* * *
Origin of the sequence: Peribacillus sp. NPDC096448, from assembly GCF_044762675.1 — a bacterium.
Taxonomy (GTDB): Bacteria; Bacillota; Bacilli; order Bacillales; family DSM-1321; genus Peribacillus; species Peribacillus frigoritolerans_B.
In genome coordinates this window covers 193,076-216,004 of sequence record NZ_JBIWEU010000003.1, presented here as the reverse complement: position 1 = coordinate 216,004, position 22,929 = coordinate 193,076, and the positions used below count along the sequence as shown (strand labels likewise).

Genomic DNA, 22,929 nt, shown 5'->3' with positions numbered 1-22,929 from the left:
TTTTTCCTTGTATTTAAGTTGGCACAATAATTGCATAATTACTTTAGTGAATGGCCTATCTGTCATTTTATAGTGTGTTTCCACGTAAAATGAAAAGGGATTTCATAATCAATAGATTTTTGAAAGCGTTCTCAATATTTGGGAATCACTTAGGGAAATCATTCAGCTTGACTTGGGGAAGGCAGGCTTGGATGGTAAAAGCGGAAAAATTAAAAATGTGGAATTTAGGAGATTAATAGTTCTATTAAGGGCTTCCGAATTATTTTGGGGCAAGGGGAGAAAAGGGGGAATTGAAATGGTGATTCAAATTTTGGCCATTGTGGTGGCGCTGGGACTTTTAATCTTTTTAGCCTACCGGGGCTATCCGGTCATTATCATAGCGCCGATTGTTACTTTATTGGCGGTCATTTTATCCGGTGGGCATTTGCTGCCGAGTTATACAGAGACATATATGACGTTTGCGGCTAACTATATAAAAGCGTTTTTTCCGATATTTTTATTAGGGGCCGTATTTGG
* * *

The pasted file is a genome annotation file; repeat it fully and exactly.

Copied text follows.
Origin of the sequence: Peribacillus sp. NPDC096448, from assembly GCF_044762675.1 — a bacterium.
Taxonomy (GTDB): Bacteria; Bacillota; Bacilli; order Bacillales; family DSM-1321; genus Peribacillus; species Peribacillus frigoritolerans_B.
In genome coordinates this window covers 193,076-216,004 of sequence record NZ_JBIWEU010000003.1, presented here as the reverse complement: position 1 = coordinate 216,004, position 22,929 = coordinate 193,076, and the positions used below count along the sequence as shown (strand labels likewise).

Genomic DNA, 22,929 nt, shown 5'->3' with positions numbered 1-22,929 from the left:
TTTTTCCTTGTATTTAAGTTGGCACAATAATTGCATAATTACTTTAGTGAATGGCCTATCTGTCATTTTATAGTGTGTTTCCACGTAAAATGAAAAGGGATTTCATAATCAATAGATTTTTGAAAGCGTTCTCAATATTTGGGAATCACTTAGGGAAATCATTCAGCTTGACTTGGGGAAGGCAGGCTTGGATGGTAAAAGCGGAAAAATTAAAAATGTGGAATTTAGGAGATTAATAGTTCTATTAAGGGCTTCCGAATTATTTTGGGGCAAGGGGAGAAAAGGGGGAATTGAAATGGTGATTCAAATTTTGGCCATTGTGGTGGCGCTGGGACTTTTAATCTTTTTAGCCTACCGGGGCTATCCGGTCATTATCATAGCGCCGATTGTTACTTTATTGGCGGTCATTTTATCCGGTGGGCATTTGCTGCCGAGTTATACAGAGACATATATGACGTTTGCGGCTAACTATATAAAAGCGTTTTTTCCGATATTTTTATTAGGGGCCGTATTTGG